Orlando nightclub killer Omar Mateen had expressed sympathy for a variety of Islamist extremists, including groups in the Middle East that are sworn enemies, the FBI said on Monday, as a picture began to emerge of the angry, violent man who carried out America’s deadliest mass shooting.
U.S. authorities said they had found no direct links between Islamic State and Mateen, the U.S.-born son of Afghan immigrants who killed 49 people at a gay nightclub in Orlando on Sunday.
Mateen, 29, was shot dead by police who stormed the Pulse club with armored cars after a three-hour siege. In 911 calls during his rampage, the killer expressed allegiance to Islamic State leader Abu Bakr al-Baghdadi.
But Federal Bureau of Investigation Director James Comey
said Mateen had made comments favorable to multiple armed Islamist movements and people, which “adds a little bit to the confusion about his motives.” President Barack Obama said Mateen was likely a homegrown extremist.
“So far, we see no indication that this was a plot directed from outside the United States and we see no indication that he was part of any kind of network,” Comey told reporters in Washington. “We’re highly confident this killer was radicalized at least in some part through the internet.”
Islamic State, which controls territory in Iraq and Syria, reiterated on Monday a claim of responsibility, although it offered no signs to indicate coordination with the gunman.
In calls to authorities on Sunday, Mateen also mentioned support for the Boston Marathon bombers and a Florida man who became a Nusra Front suicide bomber in Syria, Comey said. Nusra is an al Qaeda offshoot which is at odds with Islamic State in Syria’s civil war.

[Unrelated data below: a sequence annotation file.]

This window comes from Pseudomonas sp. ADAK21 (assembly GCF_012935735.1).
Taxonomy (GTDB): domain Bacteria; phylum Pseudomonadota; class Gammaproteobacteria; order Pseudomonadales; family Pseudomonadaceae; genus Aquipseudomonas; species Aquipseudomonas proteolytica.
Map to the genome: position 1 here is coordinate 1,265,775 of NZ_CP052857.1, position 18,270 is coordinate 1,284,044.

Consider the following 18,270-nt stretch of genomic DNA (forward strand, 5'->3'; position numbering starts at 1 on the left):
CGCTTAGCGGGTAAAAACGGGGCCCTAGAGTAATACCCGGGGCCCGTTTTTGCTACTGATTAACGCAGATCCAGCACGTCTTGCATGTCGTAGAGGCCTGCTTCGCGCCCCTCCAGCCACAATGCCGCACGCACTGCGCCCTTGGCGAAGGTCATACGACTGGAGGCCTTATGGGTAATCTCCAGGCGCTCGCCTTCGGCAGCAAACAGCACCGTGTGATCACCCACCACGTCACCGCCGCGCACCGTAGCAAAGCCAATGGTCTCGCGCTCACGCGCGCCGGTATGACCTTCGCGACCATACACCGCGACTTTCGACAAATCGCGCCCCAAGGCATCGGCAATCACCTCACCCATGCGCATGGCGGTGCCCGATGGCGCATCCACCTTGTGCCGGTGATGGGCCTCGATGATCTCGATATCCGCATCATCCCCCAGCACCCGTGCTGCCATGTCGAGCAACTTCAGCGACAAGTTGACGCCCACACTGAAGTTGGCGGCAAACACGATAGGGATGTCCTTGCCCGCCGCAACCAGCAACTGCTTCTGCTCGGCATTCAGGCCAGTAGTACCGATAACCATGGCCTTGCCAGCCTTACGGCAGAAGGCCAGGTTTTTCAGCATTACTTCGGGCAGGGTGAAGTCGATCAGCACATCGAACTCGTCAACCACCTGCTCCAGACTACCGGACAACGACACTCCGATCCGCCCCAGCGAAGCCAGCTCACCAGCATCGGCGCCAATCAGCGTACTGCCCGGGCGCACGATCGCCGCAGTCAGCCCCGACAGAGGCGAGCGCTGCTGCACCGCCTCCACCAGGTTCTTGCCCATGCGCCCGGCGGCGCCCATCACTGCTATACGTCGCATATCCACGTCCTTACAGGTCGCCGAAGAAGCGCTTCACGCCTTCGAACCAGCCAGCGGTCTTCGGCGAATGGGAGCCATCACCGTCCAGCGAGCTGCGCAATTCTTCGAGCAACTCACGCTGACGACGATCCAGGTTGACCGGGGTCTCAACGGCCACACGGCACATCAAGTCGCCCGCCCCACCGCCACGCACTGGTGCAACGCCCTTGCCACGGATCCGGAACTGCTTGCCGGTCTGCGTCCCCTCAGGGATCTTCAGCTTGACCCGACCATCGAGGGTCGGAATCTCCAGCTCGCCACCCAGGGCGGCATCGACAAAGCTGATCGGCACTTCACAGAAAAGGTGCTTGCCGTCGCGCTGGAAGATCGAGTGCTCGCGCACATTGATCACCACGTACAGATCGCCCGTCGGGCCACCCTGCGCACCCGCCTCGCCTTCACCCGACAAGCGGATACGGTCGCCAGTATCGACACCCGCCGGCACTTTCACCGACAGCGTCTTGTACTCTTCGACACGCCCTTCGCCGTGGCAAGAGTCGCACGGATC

Co-workers reported Mateen to the FBI in 2013 after he had made “inflammatory and contradictory” statements, including a claim that he had family connections to al Qaeda and membership of Shi’ite militant group Hezbollah, a bitter rival.
The FBI’s Miami office investigated Mateen for 10 months and interviewed him twice but found no evidence of a crime or connection with a militant group. Comey said the FBI was also “working to understand what role anti-gay bigotry may have played” in the attack.
The massacre reverberated on the presidential campaign trail, where Republican Donald Trump and Democrat Hillary Clinton, the two likely opponents in the Nov. 8 election, clashed over how to confront violent Islamist extremists.
Trump proposed suspending immigration to the United States from countries with a history of terrorism against America, Europe or U.S. allies, while Clinton warned against demonizing Muslims and called for tougher gun safety measures.
Obama is to visit Orlando on Thursday to pay respects to families of the victims.
‘NEEDLES IN NATIONWIDE HAYSTACK’
The Orlando killings followed the massacre of 14 people in San Bernardino, California, last year and raised the question of whether the United States will have to confront jihadist attacks in the homeland for years to come.
Comey said tracking apparent lone wolf attackers like Mateen was like finding “needles in a nationwide haystack” while also trying to work out what kind of people could become radicalized.
The Florida shooting spree began early on Sunday when the club was packed with some 350 revelers at a Latin music night. Many fled as the gunman raked the crowd with bullets from an AR-15-style semiautomatic rifle and a pistol.
An initial wave of officers charged into the club and trapped Mateen in a bathroom, Orlando Police Chief John Mina told reporters. That allowed many patrons to flee, although others were trapped in the restroom with Mateen, leading to a standoff.
Police negotiated with Mateen for about three hours before breaking a hole in the wall, which allowed hostages to escape.
Mateen also emerged from the hole and was shot dead by officers, police said.